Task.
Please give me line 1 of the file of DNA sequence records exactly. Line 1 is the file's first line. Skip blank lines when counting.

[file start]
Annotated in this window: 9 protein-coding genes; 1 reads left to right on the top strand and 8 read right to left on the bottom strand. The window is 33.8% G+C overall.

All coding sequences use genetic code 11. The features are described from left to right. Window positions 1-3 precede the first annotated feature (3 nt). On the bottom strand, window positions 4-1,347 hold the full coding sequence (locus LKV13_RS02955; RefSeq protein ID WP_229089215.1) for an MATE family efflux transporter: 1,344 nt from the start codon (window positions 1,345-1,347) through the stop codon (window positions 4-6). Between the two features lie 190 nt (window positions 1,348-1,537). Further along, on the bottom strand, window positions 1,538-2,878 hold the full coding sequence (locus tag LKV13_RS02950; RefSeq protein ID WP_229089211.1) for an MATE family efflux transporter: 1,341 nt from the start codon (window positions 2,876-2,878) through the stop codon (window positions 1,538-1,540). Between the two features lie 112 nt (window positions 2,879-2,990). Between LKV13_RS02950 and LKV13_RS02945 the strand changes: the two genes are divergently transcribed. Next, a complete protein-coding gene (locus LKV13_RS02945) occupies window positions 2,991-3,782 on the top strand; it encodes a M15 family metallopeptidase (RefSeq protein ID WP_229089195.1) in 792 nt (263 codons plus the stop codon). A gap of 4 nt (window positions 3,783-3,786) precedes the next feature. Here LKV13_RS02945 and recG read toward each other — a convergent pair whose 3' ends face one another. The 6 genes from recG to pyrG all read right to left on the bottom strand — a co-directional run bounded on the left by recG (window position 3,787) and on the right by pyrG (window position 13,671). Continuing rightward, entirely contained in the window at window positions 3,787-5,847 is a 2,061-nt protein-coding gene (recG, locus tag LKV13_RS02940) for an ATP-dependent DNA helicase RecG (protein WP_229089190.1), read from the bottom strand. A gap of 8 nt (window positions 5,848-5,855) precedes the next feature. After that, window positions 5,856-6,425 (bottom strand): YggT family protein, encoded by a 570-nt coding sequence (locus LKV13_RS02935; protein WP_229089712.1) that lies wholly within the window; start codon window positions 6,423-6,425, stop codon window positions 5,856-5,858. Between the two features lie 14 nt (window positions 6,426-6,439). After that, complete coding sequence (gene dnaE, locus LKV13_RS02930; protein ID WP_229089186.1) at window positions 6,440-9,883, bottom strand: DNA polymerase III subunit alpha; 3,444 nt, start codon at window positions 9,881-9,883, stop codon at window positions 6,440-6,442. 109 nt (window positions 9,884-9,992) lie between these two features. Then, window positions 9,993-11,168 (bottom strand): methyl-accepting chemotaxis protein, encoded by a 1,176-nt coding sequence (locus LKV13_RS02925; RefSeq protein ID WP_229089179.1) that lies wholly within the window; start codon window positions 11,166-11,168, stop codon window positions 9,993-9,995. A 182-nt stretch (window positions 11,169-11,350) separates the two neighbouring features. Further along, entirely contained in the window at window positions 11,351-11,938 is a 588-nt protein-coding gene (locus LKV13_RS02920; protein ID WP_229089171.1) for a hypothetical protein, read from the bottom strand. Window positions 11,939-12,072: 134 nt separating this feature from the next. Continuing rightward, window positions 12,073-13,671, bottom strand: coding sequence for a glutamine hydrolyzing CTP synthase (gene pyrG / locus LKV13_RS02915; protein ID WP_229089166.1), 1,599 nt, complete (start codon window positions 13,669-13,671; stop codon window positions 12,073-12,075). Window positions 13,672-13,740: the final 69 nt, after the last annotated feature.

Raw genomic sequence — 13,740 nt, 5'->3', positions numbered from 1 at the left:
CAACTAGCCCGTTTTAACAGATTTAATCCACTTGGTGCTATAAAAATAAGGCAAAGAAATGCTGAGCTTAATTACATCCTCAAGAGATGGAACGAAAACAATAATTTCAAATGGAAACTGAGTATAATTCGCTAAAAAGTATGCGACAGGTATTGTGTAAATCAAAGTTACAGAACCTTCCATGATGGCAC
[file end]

Annotated in this window: 9 protein-coding genes; 1 reads left to right on the top strand and 8 read right to left on the bottom strand. The window is 33.8% G+C overall.